Opening Cash Bal         2000    1716   1430   1145    858    571   283      -5   -294   -584    -875   -1166     2000   -1476   -4421   -6881   -8572
Cash Receipts            3465    3465   3465   3465   3465   3465   3465   3465   3465   3465   3465    3465     41580   45736   50312   55343   60877
Cash Outflows            3749    3750   3751   3751   3752   3753   3753   3754   3755   3756   3756    3775     45056   48681   52772   57034   61757
Ending Cash Bal.         1716    1430   1145    858    571    283     -5   -294   -584   -875   -1166   -1476    -1476   -4421   -6881   -8572   -9451



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                                          32
                                                 BUILDING YOUR WINNING BUSINESS
                              ________________________________________________________________________

                                                                  Sample Company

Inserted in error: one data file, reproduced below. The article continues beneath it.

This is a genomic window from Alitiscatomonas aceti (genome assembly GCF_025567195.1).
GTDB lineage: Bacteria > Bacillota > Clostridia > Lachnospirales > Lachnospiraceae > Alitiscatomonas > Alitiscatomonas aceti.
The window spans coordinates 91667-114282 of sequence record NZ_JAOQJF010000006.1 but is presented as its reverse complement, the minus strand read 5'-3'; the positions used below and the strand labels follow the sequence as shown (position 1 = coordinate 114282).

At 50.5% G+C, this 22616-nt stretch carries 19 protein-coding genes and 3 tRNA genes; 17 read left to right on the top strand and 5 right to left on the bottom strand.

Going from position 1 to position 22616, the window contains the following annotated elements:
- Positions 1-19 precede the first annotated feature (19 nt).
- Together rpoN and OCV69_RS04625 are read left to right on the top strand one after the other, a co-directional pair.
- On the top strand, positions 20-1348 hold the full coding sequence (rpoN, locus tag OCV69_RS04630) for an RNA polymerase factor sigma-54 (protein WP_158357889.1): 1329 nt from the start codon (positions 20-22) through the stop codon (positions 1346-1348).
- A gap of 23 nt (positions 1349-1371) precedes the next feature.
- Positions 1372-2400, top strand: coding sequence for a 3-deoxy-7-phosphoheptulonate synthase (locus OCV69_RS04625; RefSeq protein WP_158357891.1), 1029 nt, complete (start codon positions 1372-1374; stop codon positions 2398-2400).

Income Statement
                                                                  For Year Ending
                                                                                                                1/31/00 1/31/01 1/31/02 1/31/03 1/31/04
                    Feb-99 Mar-99 Apr-99   May-99 Jun-99 Jul-99    Aug-99 Sep-99 Oct-99 Nov-99 Dec-99 Jan-00
Gross Sales          3500    3500   3500     3500   3500   3500     3500    3500   3500    3500   3500   3500    42000   46200   50820   55902   61492
Less: Ret & Allow      35     35      35      35      35     35       35     35      35     35     35     35       420     464     508     559     615